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We touched upon the disappointing GM car sales number reported earlier, which were promptly blamed on snow in the winter in some part of the country, which supposedly also meant that California’s ravenous car buyers didn’t purchase vehicles due to drought or something. Either way, one thing is clear: there was a big drop in auto demand which was to be expected from an overextended consumer whose plight we have been following for years. However, where GM did surprise, is that despite its apparent realization of climatic conditions, the company decided to plough through with abnormal production levels and flooded its dealer network with inventory. So much inventory, in fact, that in January, GM’s channel stuffing pipeline rose by another 42K cars (a quarter of total sales in January), increasing the stock of cars parked at dealer lots and collecting dust to 780K from 748K in December, the second highest ever!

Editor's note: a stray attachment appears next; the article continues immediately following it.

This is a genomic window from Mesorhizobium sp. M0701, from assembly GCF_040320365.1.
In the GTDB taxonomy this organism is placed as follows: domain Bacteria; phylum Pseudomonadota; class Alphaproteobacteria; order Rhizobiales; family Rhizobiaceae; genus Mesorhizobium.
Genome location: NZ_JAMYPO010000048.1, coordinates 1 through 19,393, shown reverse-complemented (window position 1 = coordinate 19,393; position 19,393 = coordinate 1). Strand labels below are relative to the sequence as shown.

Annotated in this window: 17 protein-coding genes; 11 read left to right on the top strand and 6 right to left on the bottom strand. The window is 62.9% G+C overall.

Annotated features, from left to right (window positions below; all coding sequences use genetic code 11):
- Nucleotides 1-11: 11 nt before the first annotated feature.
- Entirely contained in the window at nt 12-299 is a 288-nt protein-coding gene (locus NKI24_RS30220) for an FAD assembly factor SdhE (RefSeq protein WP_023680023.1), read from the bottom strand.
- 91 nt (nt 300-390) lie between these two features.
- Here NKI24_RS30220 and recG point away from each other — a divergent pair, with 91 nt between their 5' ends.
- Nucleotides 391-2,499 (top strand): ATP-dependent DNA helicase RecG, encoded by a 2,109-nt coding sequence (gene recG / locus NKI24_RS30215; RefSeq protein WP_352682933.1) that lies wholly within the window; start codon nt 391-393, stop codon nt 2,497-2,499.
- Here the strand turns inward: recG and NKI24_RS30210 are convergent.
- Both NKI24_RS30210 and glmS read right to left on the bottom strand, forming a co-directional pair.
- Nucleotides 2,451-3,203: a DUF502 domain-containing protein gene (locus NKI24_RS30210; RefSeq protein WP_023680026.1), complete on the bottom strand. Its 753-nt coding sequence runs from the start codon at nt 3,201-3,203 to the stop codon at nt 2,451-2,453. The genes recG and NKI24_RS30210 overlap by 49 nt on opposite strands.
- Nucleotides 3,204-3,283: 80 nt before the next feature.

Shown otherwise, post-reorg GM had a record 114 days supply in inventory, compared to “only” 81 at the end of the year.
Confused why the various US manufacturing indices have been on a tear in the past few months? Perhaps the fact that GM dealer lots are so full of cars they just couldn’t wait for even more deliveries has something to do with it. Which is also why in addition to reporting sales numbers for November that were largely in line with expectations, amounting to 212,060 (even if total Chevy Volts sold YTD of 20.7K were -0.6% less than in the same period in 2012), or 13.7% more than last year (estimated called for 13.% increase), of which a whopping 51,705 was in the form of “channel stuffed” units to be parked on dealer lots.
In fact, as the chart below shows, in the past three months, GM channel stuffing has exploded and soared by 150K units (the most ever for a 3 month period) from 628.6K to 779.5K. This represents the second highest amount of channel stuffing and is lower only compared to the 788.2K units “stuffed” exactly one year ago.
And while the topic of channel stuffing is not new here, as we have been covering it closely for the past three years, it is of note that even “serious” media such as Bloomberg pointed out yesterday that across the entire US car industry, and not just GM, channel stuffing is now the highest it has been since 2005. Surely all this pent up demand is there for a reason: after all, as in every centrally-planned economy, if you build it they will surely come…